For faculty and staff, the cybersecurity risks in higher education "haven't changed that much," in the pandemic, said Helen Patton, EVP and CISO at Ohio State University, while speaking on a virtual panel hosted by Proofpoint Wednesday.
Higher education had remote contributors and researchers, bring your own device policies, and a campus constantly in transit. The difference with a school year beginning under COVID-19 conditions, is the number of remote workers.
Evaluating the associated risk with "the use case that the individuals want to pursue," is her primary role, Patton said. "No vertical is using video conferencing as much as higher ed and K through 12 is. None of them," she said. "You can go to a bank or a healthcare company or retail company, they ain't using it the way we are."
Higher education CISOs lost visibility when students and staff went home mid-spring semester. It caused them to reformulate priorities and re-evaluate investments. The silver lining is an increased capacity to react faster to security challenges.
"You can't run an incident response type of program for long term," said Erik Decker, chief security and privacy officer at University of Chicago Medicine, who also appeared on the panel. "I actually think of this as like wearing a mask. There's certain hygiene things that you just need to do inside an organization and we need everybody to wear the mask in order to provide the bare coverage of protection for everybody."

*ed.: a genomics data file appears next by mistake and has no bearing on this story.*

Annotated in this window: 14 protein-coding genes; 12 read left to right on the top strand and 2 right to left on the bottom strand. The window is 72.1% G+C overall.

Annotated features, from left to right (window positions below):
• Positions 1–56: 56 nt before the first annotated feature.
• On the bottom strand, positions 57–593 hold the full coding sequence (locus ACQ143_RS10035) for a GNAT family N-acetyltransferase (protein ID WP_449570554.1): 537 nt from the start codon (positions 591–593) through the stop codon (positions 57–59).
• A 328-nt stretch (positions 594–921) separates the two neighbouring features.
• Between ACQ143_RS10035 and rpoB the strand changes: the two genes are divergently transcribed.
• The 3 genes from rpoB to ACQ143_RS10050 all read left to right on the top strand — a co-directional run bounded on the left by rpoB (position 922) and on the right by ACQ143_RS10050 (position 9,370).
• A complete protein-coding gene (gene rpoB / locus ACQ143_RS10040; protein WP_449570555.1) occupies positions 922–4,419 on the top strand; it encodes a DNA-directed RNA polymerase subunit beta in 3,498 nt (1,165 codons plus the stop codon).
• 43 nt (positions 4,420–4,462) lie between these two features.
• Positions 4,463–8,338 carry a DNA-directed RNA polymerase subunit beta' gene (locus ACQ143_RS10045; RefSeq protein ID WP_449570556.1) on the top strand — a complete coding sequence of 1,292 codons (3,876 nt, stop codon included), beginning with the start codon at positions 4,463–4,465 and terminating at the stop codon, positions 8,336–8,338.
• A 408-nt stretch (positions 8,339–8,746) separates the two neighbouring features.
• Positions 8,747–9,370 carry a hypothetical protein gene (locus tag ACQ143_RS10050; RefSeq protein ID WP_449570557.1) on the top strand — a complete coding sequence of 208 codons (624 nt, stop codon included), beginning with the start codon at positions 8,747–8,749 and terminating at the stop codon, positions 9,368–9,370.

Same but different
At Ohio State, students and staff used a training platform with basic security lessons, including how individuals secure themselves, or what websites might threaten identity protection. The school had to pivot the platform in reaction to COVID-19, training users to secure their home network, and offering lessons in phishing scams.
The philosophy of the COVID-19-training reboot was, "if we can help people be secure in their personal pursuits, they're going to bring that thinking to being secure for the university," said Patton.
While awareness training became a cornerstone of universities' security response to the pandemic, it's not without its flaws. "I know there is a trope that says students are technical natives, and they're very sophisticated. My experience is actually not that," said Patton.